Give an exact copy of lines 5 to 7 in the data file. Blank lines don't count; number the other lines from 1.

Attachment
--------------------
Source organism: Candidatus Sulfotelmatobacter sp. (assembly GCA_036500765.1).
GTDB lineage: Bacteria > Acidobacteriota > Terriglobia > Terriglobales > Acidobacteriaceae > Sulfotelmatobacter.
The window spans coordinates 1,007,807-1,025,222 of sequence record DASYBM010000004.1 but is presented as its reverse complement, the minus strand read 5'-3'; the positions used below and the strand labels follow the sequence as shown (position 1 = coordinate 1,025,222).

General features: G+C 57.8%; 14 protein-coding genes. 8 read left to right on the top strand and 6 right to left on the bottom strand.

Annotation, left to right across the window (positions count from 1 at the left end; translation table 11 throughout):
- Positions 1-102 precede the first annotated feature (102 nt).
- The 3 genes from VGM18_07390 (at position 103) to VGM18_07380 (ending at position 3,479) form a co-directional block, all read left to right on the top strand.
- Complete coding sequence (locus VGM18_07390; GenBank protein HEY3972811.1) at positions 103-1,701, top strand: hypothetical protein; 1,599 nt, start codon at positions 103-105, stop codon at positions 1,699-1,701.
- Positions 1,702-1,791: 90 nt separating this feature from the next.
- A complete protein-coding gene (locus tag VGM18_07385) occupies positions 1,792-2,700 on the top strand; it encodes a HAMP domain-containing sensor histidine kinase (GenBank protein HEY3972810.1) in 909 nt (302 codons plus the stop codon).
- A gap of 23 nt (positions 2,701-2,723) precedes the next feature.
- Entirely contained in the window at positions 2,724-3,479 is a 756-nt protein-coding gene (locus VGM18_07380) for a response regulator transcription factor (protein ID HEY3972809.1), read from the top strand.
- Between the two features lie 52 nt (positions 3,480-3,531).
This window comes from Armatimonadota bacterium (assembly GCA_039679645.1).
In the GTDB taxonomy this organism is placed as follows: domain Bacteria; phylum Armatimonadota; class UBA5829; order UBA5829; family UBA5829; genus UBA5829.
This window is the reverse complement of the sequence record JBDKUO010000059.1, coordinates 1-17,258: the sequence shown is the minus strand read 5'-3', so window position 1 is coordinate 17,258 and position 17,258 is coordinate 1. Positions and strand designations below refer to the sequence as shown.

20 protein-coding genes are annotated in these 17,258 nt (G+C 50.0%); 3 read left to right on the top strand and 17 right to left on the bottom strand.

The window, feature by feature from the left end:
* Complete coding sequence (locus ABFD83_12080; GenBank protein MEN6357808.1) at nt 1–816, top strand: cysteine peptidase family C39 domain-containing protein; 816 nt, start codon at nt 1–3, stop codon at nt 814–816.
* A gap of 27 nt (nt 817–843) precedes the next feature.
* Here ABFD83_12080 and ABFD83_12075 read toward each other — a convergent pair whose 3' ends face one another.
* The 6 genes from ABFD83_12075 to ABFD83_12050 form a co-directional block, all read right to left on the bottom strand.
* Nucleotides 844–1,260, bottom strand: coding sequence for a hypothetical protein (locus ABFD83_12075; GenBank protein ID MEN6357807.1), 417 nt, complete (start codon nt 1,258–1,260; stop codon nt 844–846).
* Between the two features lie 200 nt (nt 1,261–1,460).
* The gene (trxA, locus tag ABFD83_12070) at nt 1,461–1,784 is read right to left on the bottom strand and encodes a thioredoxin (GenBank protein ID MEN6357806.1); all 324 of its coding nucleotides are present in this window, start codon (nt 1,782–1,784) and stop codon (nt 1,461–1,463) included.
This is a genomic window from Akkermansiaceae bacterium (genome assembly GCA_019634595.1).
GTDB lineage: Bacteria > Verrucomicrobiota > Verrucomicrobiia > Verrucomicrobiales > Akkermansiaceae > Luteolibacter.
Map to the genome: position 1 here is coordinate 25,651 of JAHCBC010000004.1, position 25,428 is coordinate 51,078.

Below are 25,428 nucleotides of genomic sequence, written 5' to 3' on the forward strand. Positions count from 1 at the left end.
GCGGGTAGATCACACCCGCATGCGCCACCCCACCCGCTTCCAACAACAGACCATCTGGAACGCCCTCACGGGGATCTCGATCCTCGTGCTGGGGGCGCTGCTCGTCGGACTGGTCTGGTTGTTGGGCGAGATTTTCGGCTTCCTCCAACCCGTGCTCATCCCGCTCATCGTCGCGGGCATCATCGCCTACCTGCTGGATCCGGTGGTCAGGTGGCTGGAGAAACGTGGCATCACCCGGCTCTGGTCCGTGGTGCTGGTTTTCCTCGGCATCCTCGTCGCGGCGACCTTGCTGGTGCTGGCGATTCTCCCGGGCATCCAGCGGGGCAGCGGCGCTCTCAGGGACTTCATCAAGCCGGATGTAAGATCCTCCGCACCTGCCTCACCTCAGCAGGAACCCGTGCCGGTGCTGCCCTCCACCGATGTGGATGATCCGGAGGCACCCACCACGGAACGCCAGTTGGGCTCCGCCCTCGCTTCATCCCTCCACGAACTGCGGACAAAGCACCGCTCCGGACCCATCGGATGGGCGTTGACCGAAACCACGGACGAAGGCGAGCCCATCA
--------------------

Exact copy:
Annotation, left to right across the window (positions count from 1 at the left end; translation table 11 throughout):
- Positions 1-102 precede the first annotated feature (102 nt).
- The 3 genes from VGM18_07390 (at position 103) to VGM18_07380 (ending at position 3,479) form a co-directional block, all read left to right on the top strand.